Arch Neurol. 2010 Oct;67(10):1269-71.
Superficial siderosis of the central nervous system due to bilateral jugular vein thrombosis.
Yavagal DR, Geng D, Akar S, Buonanno F, Kesari S.
Department of Neurosciences, Rebecca and John Moores UCSD Cancer Center, University of California, San Diego, La Jolla, CA 92093-0819, USA.
To describe a novel cause of meningeal siderosis due to intermittent subarachnoid bleeding caused by chronic bilateral jugular vein thrombosis.
Case report and review of literature.
A 51-year-old man with a distant history of cervical injury who presented with transient aphasia in the setting of progressive cognitive decline.
Neurological examination, magnetic resonance imaging, lumbar puncture, and angiogram.
The patient had intermittent subarachnoid bleeding resulting from extensive venous collaterals in the neck and cervical spine due to chronic bilateral jugular vein thrombosis.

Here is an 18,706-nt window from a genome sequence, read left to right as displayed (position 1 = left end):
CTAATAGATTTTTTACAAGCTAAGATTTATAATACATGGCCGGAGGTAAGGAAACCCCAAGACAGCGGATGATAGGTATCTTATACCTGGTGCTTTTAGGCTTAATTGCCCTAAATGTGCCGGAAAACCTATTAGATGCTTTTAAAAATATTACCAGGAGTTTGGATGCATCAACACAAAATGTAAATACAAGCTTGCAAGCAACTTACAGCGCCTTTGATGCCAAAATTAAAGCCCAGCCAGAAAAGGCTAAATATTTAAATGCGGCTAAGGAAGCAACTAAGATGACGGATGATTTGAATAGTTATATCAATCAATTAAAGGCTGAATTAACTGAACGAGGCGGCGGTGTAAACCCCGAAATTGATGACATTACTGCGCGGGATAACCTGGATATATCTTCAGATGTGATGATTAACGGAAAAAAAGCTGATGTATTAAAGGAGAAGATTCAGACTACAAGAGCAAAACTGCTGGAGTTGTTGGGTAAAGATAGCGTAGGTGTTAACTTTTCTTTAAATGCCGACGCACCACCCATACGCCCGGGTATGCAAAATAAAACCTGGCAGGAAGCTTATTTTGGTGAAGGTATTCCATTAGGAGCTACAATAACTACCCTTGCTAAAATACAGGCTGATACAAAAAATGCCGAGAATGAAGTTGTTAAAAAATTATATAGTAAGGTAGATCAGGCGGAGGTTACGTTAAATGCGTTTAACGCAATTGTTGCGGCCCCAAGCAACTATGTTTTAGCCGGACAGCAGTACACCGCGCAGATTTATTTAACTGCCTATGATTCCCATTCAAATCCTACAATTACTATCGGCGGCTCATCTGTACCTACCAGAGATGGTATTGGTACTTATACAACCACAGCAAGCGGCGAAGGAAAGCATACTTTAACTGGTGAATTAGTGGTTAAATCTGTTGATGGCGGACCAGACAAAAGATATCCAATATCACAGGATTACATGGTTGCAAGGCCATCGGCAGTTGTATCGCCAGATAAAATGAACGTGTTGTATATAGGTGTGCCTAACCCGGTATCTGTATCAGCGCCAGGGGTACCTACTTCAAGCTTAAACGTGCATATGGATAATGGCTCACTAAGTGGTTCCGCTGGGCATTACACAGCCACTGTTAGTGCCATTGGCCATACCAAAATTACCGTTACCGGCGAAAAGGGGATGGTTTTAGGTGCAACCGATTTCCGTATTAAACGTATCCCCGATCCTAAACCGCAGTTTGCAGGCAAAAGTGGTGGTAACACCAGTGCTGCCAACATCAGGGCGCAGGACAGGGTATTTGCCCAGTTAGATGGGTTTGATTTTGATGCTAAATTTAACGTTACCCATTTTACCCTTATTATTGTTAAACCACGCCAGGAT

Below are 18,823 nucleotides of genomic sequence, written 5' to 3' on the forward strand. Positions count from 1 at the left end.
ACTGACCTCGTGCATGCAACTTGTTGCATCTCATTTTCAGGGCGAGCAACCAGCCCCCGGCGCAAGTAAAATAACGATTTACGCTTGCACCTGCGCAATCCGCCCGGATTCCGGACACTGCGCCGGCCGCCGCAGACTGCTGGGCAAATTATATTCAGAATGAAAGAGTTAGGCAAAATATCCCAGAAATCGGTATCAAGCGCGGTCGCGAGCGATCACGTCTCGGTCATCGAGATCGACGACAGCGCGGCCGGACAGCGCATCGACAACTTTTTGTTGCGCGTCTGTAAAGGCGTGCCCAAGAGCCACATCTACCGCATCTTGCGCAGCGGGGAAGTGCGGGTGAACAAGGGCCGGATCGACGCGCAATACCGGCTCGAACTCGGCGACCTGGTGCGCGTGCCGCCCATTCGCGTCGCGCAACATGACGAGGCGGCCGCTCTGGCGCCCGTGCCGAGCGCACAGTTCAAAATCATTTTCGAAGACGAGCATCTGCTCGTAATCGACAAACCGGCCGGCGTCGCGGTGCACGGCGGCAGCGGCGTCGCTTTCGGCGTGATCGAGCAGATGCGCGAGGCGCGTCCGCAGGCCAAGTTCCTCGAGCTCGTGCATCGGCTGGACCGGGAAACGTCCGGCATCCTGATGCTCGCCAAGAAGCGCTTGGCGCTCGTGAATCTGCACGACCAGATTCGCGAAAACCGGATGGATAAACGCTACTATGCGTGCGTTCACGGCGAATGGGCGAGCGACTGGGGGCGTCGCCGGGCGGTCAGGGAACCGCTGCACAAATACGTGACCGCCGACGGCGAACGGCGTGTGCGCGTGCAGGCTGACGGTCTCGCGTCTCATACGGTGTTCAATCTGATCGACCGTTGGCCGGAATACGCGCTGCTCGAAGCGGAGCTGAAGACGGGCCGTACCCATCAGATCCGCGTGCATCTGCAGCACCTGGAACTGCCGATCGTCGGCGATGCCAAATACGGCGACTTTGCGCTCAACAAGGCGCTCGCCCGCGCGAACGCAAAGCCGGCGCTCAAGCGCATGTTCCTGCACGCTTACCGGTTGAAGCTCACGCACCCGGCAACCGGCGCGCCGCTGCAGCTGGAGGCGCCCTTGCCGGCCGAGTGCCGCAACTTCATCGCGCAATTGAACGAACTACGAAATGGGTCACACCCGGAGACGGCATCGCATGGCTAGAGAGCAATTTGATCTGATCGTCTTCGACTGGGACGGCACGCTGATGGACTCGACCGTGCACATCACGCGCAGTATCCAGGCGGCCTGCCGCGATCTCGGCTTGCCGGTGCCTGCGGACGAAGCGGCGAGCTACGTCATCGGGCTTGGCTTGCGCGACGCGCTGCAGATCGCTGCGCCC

Unexplained neurological deterioration and history of cervical trauma warrants diagnostic consideration of superficial siderosis and jugular vein thrombosis.
While I agree that, based on what is known about CCSVI being a condition of malformed valves or other intraluminal abnormalities or hypoplasias, this is a congenital condition, I also think that in those of us who have the congenital condition of CCSVI, if we were to get a whack on the neck and develop a jugular thrombosis, that would worsen our CCSVI.
This one describes a similar condition to what we have, with extensive venous collaterals in the neck and cervical spine and "chronic" rather than acute jugular blockages, albeit due to thrombosis instead of our typical malformed valves. But this patient suffered from intermittent subarachnoid bleeding as well, presumably as a result of the jugular blockages. Why would this happen in this patient and not in us?
"Superficial siderosis" may be an analagous condition to CCSVI. It occurs when hemosiderin is deposited in the brain due to recurrent bleeding into the cerebrospinal fluid. If indeed this is happening in CCSVI, there is precedence in superficial siderosis that hemosiderin deposited in the brain leads to neurological sequellae.